Perhaps the most popular destination in Old City is Elfreth's Alley, one of the oldest continuously inhabited residential streets in the country. Owners of the historic homes along this alley take pride in the old-fashioned exteriors of their homes, some of which are nearly 300 years old. Also worth checking out is The Betsy Ross house, supposedly the site where the first American flag was stitched.
Once the most famous prison in the world, Eastern State was initially renowned for its Enlightenment-inspired efforts to reform inmates rather than merely punish them. Eventually, this system was abandoned in favor of solitary confinement and a Death Row block. But the once-genteel penitentiary allowed one of its most notorious inmates, Prohibition-era gangster Al Capone, to keep a private cell with fine antiques and oriental carpets.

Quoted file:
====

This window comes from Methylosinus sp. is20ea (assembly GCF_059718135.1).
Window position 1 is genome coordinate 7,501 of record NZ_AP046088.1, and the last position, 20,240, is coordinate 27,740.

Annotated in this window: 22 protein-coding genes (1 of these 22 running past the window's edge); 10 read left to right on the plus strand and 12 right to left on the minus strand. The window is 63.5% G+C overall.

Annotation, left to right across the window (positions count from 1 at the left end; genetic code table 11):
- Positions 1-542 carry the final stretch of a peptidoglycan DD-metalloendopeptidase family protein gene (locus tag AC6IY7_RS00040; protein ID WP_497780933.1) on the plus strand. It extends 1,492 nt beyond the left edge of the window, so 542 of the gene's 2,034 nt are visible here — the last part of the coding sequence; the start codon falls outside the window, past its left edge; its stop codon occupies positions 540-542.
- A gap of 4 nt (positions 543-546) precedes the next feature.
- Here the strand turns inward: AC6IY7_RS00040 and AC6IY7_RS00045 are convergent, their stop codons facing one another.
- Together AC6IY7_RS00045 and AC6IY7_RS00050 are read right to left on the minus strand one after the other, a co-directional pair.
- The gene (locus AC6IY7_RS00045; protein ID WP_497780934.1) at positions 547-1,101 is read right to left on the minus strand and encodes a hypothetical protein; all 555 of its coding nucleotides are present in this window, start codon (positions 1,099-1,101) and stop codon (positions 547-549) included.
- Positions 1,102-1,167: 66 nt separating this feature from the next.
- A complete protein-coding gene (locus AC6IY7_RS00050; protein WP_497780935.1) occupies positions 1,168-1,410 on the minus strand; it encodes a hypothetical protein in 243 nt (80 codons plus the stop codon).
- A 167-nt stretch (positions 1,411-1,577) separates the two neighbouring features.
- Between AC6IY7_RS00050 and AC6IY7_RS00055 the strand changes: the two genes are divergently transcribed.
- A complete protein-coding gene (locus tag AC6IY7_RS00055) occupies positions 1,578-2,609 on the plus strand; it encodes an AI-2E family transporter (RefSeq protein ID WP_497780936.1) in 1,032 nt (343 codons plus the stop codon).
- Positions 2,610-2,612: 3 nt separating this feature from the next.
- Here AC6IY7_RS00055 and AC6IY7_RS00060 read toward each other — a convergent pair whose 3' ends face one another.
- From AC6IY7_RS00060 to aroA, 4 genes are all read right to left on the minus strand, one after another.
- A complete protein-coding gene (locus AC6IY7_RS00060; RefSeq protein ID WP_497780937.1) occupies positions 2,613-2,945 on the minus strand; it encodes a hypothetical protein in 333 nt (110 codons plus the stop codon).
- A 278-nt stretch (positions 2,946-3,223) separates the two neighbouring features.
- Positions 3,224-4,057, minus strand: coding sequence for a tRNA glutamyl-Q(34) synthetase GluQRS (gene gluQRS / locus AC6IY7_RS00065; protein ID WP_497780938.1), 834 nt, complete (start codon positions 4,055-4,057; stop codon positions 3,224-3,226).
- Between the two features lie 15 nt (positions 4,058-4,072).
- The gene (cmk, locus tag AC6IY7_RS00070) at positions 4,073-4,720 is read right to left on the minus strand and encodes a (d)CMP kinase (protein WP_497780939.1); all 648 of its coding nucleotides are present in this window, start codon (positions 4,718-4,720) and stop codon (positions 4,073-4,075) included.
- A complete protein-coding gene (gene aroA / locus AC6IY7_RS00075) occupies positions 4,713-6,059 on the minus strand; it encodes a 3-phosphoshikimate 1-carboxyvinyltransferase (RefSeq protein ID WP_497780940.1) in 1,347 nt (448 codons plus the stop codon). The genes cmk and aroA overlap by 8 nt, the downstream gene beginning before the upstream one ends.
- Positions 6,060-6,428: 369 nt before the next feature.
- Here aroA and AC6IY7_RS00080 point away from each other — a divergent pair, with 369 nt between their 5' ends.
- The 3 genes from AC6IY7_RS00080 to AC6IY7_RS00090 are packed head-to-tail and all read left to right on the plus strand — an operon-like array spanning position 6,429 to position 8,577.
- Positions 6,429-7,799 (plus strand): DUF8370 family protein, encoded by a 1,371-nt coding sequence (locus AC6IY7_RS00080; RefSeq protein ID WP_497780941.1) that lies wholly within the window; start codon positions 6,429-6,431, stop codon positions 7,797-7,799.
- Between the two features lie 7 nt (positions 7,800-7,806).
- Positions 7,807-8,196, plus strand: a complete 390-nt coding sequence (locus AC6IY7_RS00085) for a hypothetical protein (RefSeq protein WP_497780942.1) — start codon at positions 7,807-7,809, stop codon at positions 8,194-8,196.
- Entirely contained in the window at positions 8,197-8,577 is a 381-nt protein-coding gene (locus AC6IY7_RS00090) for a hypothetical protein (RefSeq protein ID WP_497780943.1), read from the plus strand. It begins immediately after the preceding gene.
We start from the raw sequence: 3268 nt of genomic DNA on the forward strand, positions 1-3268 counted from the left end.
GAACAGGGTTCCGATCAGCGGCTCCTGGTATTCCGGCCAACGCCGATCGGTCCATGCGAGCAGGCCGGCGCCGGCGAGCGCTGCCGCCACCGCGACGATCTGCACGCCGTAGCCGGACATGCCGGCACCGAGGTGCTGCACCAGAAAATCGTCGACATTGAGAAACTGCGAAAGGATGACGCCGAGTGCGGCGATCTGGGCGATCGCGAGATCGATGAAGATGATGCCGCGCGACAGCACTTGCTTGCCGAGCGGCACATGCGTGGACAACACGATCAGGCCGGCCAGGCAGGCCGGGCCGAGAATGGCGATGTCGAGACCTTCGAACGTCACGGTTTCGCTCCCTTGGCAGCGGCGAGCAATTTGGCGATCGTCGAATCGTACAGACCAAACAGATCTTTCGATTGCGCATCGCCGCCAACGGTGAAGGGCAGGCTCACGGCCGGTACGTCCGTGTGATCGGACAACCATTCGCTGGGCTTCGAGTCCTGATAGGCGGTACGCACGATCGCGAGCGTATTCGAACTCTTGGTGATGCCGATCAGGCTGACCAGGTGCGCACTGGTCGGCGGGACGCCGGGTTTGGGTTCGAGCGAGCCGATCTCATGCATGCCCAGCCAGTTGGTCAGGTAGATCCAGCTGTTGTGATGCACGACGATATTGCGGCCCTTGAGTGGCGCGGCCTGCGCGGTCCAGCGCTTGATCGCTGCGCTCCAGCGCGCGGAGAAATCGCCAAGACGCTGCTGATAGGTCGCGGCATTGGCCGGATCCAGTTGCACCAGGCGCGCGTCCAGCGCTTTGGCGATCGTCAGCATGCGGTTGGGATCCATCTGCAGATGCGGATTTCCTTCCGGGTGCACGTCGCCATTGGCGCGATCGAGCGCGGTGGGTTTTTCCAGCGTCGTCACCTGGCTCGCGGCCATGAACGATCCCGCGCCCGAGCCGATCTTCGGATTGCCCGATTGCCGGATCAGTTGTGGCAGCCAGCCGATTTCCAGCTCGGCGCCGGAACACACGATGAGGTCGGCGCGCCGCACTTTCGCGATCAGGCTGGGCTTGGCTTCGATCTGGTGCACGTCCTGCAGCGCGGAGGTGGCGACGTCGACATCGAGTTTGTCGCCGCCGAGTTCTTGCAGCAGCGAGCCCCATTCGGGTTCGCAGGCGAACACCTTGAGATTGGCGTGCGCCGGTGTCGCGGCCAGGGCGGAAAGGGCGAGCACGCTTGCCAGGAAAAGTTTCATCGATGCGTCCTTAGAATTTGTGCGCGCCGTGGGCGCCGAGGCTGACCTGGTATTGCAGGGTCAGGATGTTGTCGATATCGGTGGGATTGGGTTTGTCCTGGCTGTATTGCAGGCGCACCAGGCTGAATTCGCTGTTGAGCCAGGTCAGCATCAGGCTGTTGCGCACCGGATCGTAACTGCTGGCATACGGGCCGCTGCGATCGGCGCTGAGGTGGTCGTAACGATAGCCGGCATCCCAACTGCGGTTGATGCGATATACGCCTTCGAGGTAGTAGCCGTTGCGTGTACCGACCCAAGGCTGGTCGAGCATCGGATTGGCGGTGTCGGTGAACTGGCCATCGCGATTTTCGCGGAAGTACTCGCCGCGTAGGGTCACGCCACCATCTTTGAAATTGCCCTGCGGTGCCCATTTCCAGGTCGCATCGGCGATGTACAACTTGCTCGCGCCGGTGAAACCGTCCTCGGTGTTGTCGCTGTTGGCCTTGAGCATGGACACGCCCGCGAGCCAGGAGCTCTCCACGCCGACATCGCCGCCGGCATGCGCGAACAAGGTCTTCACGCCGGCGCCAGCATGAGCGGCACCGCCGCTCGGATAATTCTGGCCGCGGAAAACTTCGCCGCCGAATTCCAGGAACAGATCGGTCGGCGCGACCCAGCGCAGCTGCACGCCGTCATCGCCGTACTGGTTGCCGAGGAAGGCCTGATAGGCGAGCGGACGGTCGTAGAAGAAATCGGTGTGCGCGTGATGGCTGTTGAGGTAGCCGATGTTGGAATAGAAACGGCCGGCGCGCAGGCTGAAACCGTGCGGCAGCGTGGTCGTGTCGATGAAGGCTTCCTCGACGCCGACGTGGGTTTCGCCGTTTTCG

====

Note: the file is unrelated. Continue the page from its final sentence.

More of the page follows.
When Eastern State’s unique wagon-wheel-shaped building was completed in 1829, it was the most expensive public structure ever built. It was a tourist attraction from the start, and remains so today. Designated a National Historic Landmark in 1966 and closed in 1971, the building and its many art installations are consistently being restored and preserved by a variety of architects and artists.
- Things to do in Pennsylvania
- Things to do in Newark
- Things to do in New York City
- Things to do in Brooklyn
- Things to do in Long Island
- Things to do in Washington DC
- Things to do in Pittsburgh
- Things to do in Boston
- Things to do in Buffalo
- Things to do in Salem
- Things to do in Niagara Falls & Around
- Things to do in Toronto
- Things to do in Ottawa
- Things to do in New Jersey
- Things to do in New York